Prison Labor and Privatized Prison Industries

Slavery in America was technically abolished in 1865, but due to a loophole in the 13th Amendment, it has remained legal well into the twenty-first century. Human rights groups, as well as political and social organizations, have spoken out against what they call the “new form of inhumane exploitation” in the United States. They claim that there is a prison population of up to two million people, the majority of whom are Black and Hispanic and work in a variety of industries for a pittance. In America today, many more inmates are forced to perform unpaid hard labor than they were in 1830. The United States covers 5% of the population in the world and is responsible for twenty-five percent of the world’s prison population making it hold the record for having the largest incarcerated population in the Universe. The asperity of this situation is made even worse by the disproportionate incarceration rates of African American and Hispanic males and females. This paper will discuss on how the media ignore prison labor strikes and prison issues. It will also focus on how the media portray privatized prison industries.
Reality-based police television programs have overestimated the prevalence of violent crimes, misrepresent the percentage of criminals that come from minority groups, and perpetuate myths about the efficiency of law enforcement (Brynjolfsson & McAfee, 2014). These programs most of the time portray black and Hispanic characters as being criminal suspects while white figures are given the role of heroes and police officers. An estimated 77% of African American characters are portrayed as criminal characters while 38.4% of Caucasian actors are cast as criminal characters. Reality-based police television also depicts 80% of officers as being perpetrators of violence and is justified in acting violently. Research also showed that police officers were more likely to use physical aggression towards Hispanics and African American criminal suspects than towards white defendants (Brynjolfsson & McAfee, 2014). It also showed that 33% of black criminal defendants were more likely to be the recipients of unarmed physical violence by the police.
Analysis of Privatized Prison Industry
Incarcerated individuals are legally slaves in consideration to the 13th Amendment which prohibited slavery and involuntary servitude except punishment for a crime committed. They are oppressed by the poor privatized services such as food, healthcare, and phone calls that have outrageous prices. The government also profits a lot from the labor provided by those who are incarcerated as at least 1.5 million inmates in the United States have jobs but are paid pennies, and in some other prisons, they are paid nothing for the work (Brynjolfsson & McAfee, 2014). Many prisoners perform the needed work to ensure the smooth running of prisons like filing papers, mopping cellblock floors, preparing and serving foods, and other prison duties. Other prisoners also work in correction industries programs where they work in areas like clothing and textile, computer-aided designs, recycling activities, and electronics., There are some who are even in sub-contract with private corporations like Starbucks, Sprint, Victoria’s Secret, and many more. Incarcerated workers are among the most exploited employees in the United States as prison labor does not have a minimum wage. The average salary per one hour is twenty cents, and even with this low wage some states do not pay at all. Prison officials can at times withhold up to 80% of wages.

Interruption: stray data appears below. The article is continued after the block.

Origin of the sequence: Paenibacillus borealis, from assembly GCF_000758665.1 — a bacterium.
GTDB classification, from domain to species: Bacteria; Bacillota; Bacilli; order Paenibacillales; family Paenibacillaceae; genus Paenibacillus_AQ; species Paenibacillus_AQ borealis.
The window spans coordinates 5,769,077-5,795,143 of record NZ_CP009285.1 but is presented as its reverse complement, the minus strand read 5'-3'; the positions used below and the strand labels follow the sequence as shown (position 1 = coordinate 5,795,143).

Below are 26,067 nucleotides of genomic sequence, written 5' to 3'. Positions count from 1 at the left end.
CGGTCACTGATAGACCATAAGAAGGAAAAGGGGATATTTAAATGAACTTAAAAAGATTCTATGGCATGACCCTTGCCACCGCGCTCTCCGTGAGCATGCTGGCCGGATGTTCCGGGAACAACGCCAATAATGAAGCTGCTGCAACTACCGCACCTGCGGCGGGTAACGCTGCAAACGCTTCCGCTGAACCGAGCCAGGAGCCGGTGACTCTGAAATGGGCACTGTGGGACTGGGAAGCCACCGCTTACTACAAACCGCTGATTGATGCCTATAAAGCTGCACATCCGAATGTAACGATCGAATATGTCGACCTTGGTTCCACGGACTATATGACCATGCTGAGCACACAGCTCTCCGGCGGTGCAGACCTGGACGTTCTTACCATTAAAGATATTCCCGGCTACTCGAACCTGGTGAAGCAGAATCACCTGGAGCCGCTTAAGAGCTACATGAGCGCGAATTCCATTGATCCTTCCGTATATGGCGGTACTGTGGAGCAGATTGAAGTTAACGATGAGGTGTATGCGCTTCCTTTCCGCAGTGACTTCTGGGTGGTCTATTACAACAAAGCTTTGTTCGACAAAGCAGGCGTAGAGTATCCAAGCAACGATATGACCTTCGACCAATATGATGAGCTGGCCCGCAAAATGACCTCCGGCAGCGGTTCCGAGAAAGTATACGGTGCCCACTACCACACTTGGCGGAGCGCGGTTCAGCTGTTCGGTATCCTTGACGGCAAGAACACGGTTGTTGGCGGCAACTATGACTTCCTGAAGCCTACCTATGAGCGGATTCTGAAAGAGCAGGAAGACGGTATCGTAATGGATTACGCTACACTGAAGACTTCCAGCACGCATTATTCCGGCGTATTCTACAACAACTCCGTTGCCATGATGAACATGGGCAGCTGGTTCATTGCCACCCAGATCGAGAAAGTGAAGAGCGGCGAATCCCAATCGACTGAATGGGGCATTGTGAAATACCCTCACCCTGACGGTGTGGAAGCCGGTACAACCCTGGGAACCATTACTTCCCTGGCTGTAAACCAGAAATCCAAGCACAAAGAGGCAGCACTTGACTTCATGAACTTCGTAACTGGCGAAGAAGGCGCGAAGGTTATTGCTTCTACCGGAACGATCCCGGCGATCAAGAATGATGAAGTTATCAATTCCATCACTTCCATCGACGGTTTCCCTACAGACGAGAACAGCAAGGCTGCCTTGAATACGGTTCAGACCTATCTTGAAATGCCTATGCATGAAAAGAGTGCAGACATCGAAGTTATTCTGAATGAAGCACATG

Today’s age freedom has become the exception rather than the rule as the imprisonment of offenders in private prisons which are under the control of mega-corporations has turned more into a cash cow for big business. States have been attempting to save money through the outsourcing of prisons to private corporations. The flawed but still retributive American system of justice is being replaced by an even more flawed and dangerous method of mass punishment that is motivated by profit and expenditure. When the population of prison increases it increases the prison labor which directly leads to profit boom for these businesses. Various researchers have found that private prisons are not cost friendly, unlike the government ones (Brynjolfsson & McAfee, 2014). It is also evident that private jails usually avoid taking the sick and elderly inmates because health care is an enormous expense for prisons. They typically seek the services of younger less well trained who they pay low wages, and their prisons have a higher inmate to guard ratio, all these conditions save money, but they also result in the jails becoming more dangerous. Apart from capitalist growing through administering of low paid factory work they are now taking advantage of human capitals within the prison system. Productivity levels can increase when there are high levels of discipline in the prison environments.